Celebrity Guest Blogger: Theresa

12 02 2010

Um, hi. I’m Theresa. I’m a friend of Missy’s from college who has been tagging along on this trip across China. I guess this is one of those “all I got was this lousy t-shirt” kind of things. I come all the way across the world for a visit and all I get is this blog. Oh well.

Anyways, I have been told to write about the Great Wall. Not an easy feat, as you can imagine, since it is pretty much indescribable. Our hostel, Lian Lian, arranged to take us themselves in their van and we drove about an hour and a half outside Beijing to a part of the wall that is not very traveled. Some parts have been completely redone. We’re talking a Starbucks here, people. No thanks.

So we went to a part in the town called Huang Hua, or Yellow Flower. We got out of the van at the edge of a cliff, basically, across a river from the Great Wall. Our guide, Zhang (sp?), took us down this hill and crossed the frozen river by wooden planks. Picture Indiana Jones here. On the other side was a man who lived in this little house and charged people 2 RMB to cross his property. We also paused at his display of an arctic fox he had trapped and some cute kittens which I’m sure were going to be his dinner later. So once we passed his house, it was a pretty straight up stretch of farmland up to the wall. We weren’t expecting mountain climbing on this trip but that’s what we got. At the wall was a cut out like a doorway that we were able to go into to get on the actual wall. We were the only people around and just stood there for a few minutes since we had climbed enough to get a pretty good look at this vista around us.

As we started up the actual wall, we were huffin’ and puffin,’ I’ll be honest. Some sections are flat, some stairs, some ramps that were at such a steep angle, our asses were getting the workout of a lifetime. As we continued up, every half a mile or so were the watchtowers that you could walk through that are pretty much gutted now. The indescribable part is just the unbelievable view in a complete circle around you. The wall extends out on 2 sides for as far as you can see, just following the horizon, which seems incredible to build. Then, below is the frozen river we crossed which goes about perpendicular to the wall at this point. And last, but not least, were the snow-capped mountains all around us. It was definitely cold, and there were a lot of patches of snow every once in awhile that hadn’t melted, but it was a beautiful sunny day and was just totally stunning. Words can’t describe. And we had such a blast with our guide, who was young and energetic and just jumping around everywhere. We were really on a high that day. Half altitude, half just not believing where we were at that moment.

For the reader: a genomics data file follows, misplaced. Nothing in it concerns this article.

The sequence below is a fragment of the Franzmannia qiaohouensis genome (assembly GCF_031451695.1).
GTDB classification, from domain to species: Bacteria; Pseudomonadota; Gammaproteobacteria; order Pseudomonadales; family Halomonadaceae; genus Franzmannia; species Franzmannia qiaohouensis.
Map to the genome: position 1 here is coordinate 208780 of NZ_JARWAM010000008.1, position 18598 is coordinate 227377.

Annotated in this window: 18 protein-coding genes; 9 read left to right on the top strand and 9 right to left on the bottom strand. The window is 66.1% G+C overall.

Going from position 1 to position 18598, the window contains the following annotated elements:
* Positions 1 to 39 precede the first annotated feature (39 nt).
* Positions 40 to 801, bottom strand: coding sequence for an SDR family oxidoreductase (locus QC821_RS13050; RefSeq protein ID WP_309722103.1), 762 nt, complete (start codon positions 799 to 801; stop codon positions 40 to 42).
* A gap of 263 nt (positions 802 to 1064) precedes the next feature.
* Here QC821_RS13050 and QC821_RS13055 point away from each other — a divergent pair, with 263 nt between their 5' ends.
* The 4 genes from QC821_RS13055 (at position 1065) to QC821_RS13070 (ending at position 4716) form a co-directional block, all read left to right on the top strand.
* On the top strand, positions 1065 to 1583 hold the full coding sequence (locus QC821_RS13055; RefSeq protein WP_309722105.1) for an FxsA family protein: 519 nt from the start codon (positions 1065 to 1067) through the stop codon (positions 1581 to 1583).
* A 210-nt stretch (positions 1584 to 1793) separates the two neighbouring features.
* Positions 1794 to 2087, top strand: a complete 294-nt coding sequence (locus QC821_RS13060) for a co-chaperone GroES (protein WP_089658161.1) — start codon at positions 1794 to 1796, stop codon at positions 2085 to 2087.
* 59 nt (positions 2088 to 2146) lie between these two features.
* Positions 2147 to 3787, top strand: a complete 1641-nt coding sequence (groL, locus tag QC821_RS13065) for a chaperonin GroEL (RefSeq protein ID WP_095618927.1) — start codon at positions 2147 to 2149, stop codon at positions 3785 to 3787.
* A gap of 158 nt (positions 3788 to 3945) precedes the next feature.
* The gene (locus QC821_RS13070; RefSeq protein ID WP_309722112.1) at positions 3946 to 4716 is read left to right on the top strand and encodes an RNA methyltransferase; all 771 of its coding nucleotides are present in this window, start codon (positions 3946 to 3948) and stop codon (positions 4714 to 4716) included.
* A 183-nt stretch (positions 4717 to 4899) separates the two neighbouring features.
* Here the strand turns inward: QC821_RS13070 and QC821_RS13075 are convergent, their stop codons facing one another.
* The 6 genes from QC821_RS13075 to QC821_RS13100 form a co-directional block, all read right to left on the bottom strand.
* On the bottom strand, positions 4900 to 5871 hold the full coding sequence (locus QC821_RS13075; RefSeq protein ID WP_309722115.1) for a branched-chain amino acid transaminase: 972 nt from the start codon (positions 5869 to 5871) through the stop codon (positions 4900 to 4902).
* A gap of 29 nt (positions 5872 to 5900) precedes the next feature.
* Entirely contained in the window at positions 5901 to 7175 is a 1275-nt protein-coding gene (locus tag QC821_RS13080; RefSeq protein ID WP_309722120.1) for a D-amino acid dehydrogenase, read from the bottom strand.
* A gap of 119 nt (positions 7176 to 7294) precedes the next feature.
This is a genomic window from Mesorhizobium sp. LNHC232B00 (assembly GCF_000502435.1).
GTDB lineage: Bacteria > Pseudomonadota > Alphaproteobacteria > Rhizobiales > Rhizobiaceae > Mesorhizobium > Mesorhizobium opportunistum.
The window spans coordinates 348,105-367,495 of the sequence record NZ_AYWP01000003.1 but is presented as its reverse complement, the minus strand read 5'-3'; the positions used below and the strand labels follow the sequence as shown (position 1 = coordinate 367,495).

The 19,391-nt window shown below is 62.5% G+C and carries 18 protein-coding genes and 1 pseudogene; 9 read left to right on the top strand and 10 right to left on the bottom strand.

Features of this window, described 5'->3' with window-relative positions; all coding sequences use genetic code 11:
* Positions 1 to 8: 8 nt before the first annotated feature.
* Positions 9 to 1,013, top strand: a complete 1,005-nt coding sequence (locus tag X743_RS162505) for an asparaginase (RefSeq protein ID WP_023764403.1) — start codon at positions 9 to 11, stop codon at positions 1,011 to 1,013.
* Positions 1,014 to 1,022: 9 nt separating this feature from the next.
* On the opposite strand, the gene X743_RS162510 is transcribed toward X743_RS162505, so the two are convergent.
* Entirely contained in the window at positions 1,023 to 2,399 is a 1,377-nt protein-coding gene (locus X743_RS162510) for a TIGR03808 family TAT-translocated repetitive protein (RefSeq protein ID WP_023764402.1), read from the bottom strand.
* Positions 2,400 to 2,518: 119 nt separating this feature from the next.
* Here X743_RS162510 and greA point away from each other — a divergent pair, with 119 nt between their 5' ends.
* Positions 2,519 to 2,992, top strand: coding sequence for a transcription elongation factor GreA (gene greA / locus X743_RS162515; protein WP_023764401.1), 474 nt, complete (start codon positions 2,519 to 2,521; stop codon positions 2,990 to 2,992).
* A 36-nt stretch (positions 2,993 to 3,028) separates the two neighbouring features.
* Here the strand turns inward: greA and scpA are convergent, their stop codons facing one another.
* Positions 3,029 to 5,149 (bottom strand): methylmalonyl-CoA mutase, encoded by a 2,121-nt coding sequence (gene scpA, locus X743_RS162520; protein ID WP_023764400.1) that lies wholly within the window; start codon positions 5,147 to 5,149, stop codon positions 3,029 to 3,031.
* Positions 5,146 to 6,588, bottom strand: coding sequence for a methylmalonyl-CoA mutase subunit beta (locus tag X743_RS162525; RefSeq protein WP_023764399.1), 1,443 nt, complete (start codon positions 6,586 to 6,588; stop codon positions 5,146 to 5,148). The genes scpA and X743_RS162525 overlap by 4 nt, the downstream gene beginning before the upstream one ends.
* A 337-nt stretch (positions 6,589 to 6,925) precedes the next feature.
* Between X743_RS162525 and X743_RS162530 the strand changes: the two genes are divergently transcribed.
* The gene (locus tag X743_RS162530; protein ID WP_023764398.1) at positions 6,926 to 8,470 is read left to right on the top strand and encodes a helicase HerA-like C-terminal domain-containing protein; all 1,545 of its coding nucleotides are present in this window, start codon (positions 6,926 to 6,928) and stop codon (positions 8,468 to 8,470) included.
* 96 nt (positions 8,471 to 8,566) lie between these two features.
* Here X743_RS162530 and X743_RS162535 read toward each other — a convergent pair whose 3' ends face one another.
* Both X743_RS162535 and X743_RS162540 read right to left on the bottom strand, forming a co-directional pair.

Once we got to about the highest we wanted to go (cause we were f’ing exhausted and STARVING) we hung out for a bit and just took it all in and took some good photos. One is pictured below. On the way down, you would think it just got easier, but alas, it did not. It was quite a tiring venture. Once we got off the wall and were back climbing down the hill, we came across this old, weathered woman with a sickle, who demanded 2 more RMB to pass her part of the land. She is the self-declared keeper of the gate, basically. Supposedly people used to get hurt climbing up to the wall there, so she was the one who dug out the path to the top to make it safer. We passed our ole arctic fox owner friend and went back up to where we parked. Due to the fact that we did all of the above activity on no breakfast and no water (what the hell were we thinking?) we went into a great little restaurant right there with a view of the wall. Best fried rice. And they had the cutest dog in the history of the world. Truth.

Those are my words. Thanks be to China.

Guest blogger, out.

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2 responses

12 02 2010
SQ

Amazing photo. Nice job, Guest Blogger. Are we going to hear from Dorian, too?

14 02 2010
gl

I love the description of the climb and the wall. I think you got to see ‘the real thing.’

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